For dedicated fans of Hungarian-American conductor George Szell, this three-disc Orfeo set containing his performances at the 1957 Salzburg Festival with the Berliner Philharmoniker will be mandatory listening. The first disc appropriately contains three pieces by Mozart, Salzburg's favorite son, from the August 4 concert: his symphonies in A major (K. 201) and G minor (K. 550), plus his Piano Concerto in C major, K. 503, with pianist Leon Fleisher. The second and third discs contain the whole of the August 9 concert: Debussy's La Mer, Mendelssohn's Violin Concerto, and Beethoven's Third Symphony with violinist Nathan Milstein.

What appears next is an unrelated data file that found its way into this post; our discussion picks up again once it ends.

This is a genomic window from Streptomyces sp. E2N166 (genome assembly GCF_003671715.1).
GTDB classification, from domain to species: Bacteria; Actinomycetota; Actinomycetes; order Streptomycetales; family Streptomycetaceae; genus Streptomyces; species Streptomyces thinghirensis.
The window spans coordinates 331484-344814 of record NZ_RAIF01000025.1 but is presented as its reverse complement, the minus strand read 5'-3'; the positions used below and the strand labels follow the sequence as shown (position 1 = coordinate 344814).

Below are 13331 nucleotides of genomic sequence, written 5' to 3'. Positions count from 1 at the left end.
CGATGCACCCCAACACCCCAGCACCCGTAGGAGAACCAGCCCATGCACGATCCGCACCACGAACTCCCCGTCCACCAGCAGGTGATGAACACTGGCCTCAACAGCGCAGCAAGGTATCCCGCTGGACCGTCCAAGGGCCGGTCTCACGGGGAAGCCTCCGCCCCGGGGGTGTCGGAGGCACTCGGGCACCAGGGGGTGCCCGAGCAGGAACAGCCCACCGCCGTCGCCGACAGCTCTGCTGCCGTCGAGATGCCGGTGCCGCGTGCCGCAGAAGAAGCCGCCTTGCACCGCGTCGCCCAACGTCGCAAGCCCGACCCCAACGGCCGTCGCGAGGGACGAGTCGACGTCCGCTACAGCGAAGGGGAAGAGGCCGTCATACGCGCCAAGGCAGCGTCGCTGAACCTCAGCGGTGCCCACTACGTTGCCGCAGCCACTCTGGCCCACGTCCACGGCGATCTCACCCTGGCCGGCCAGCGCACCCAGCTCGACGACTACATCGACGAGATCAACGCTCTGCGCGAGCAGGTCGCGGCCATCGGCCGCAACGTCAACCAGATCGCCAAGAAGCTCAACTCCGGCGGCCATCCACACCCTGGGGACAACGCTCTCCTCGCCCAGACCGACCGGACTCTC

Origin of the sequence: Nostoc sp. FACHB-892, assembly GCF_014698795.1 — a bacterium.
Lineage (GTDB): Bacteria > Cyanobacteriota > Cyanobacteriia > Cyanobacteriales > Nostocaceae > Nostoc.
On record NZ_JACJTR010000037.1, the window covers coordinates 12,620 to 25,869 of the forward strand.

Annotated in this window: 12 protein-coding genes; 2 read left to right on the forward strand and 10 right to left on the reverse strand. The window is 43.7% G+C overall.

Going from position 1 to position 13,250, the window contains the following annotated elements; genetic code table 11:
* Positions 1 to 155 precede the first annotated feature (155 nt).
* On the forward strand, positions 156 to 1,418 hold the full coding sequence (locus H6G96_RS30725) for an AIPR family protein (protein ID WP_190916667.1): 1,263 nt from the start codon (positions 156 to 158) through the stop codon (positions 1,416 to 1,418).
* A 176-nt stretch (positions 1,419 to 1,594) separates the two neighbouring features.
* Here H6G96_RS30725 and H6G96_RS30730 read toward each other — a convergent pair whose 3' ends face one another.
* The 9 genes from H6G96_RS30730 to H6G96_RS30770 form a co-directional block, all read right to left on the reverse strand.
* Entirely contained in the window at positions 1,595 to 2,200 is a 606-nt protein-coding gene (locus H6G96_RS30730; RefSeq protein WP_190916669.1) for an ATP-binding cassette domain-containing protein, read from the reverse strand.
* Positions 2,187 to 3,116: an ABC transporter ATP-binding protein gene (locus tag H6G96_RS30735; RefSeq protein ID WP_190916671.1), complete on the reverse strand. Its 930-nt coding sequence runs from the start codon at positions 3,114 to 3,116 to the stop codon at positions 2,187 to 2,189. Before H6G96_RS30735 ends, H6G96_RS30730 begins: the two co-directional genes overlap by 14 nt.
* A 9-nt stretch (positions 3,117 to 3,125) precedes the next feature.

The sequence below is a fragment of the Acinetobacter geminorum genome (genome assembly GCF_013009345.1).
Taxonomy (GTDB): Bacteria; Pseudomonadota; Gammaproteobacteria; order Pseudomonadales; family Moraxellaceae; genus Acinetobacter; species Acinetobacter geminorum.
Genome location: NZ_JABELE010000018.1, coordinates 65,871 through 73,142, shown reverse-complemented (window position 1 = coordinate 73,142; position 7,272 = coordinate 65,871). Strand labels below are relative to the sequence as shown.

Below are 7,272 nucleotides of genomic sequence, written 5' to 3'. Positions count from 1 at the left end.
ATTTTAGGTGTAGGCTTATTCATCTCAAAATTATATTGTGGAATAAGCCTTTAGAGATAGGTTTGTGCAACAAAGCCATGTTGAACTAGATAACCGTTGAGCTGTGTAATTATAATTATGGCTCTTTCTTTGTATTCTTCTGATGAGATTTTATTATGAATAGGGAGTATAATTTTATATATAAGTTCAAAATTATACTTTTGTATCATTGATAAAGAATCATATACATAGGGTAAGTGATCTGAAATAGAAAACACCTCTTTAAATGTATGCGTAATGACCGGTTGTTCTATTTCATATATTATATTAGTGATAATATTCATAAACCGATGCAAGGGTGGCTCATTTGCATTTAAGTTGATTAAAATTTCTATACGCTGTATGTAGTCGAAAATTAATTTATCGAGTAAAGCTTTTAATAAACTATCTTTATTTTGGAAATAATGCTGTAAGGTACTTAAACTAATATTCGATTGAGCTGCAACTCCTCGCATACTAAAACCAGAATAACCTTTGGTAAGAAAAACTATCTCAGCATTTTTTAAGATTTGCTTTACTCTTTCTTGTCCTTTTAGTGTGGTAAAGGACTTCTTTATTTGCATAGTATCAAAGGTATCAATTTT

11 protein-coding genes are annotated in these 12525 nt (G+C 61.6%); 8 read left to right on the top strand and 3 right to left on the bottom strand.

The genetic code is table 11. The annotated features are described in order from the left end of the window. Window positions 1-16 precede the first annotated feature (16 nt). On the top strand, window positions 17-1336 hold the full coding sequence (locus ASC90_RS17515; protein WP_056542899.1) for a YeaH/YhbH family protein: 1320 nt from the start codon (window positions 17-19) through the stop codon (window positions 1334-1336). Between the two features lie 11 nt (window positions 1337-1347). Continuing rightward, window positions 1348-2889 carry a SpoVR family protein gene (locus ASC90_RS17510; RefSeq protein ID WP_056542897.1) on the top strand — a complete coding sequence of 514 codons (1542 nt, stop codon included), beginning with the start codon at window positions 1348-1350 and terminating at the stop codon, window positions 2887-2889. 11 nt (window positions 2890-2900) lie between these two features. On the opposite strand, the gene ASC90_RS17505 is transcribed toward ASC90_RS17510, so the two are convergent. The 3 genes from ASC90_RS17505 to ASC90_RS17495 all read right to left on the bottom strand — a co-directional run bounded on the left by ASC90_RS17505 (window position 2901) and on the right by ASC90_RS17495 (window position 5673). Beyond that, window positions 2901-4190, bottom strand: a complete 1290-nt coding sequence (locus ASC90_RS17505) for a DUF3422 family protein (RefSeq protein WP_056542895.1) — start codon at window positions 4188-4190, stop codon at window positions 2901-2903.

Let it be said upfront that these are uniformly fine performances with lucid leadership from Szell and virtuoso playing from all involved. There can be no disputing Szell's mastery of the music and of the conductor's art. From the A major Symphony's elegant Andante to towering climaxes of "Dialogue du vent et de la mer" to the grandest rhetoric of the Third Symphony's Marcia funebre, Szell's direction is clean, direct, subtle, and often quite driven. Nor can the Berlin orchestra's brilliance be gainsaid. The orchestra built by Furtwängler performs for the most part with its customary technical excellence. But there seems to be no tangible relationship between the conductor and orchestra. Szell provides the cues and the Berlin provides the response, but these performances have little warmth or excitement. The Andante's elegance is more style than substance and the Dialogue's climaxes more form than content. Szell's recordings of these pieces with the Cleveland Orchestra are canonical, especially his Mozart and Beethoven, and anyone interested in the repertoire should hear them. The recordings here will be of interest only to his deeply dedicated fans. Orfeo's monaural sound is dim, distant, gray, and grim, but not altogether unlistenable.